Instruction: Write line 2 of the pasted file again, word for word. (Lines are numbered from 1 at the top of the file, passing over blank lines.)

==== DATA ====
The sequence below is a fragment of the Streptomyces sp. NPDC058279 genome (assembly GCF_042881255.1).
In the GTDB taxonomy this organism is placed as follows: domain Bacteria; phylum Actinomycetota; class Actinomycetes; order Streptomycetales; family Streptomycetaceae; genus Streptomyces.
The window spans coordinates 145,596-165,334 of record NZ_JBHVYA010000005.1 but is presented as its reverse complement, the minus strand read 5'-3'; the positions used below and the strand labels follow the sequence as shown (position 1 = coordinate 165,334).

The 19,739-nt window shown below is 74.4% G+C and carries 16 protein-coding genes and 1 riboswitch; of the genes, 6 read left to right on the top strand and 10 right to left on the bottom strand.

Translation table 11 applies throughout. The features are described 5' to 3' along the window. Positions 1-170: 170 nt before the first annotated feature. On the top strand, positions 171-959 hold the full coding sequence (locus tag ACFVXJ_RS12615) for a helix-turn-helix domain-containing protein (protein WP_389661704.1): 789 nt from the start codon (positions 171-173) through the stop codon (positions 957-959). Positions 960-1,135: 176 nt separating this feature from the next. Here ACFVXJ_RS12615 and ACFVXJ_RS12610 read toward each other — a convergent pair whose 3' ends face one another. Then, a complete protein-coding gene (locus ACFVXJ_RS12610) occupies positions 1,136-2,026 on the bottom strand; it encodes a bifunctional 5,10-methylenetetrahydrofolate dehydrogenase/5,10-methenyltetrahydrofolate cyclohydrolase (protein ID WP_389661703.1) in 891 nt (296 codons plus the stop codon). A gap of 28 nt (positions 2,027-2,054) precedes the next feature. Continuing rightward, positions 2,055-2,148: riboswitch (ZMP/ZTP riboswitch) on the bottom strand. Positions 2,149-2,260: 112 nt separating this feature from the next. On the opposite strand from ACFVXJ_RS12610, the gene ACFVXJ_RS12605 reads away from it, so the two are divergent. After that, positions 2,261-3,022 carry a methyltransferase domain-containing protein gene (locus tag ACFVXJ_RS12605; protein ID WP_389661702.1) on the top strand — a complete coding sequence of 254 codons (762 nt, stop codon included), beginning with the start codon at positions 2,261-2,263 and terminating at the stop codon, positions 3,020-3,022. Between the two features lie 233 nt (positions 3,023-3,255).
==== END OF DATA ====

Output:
In the GTDB taxonomy this organism is placed as follows: domain Bacteria; phylum Actinomycetota; class Actinomycetes; order Streptomycetales; family Streptomycetaceae; genus Streptomyces.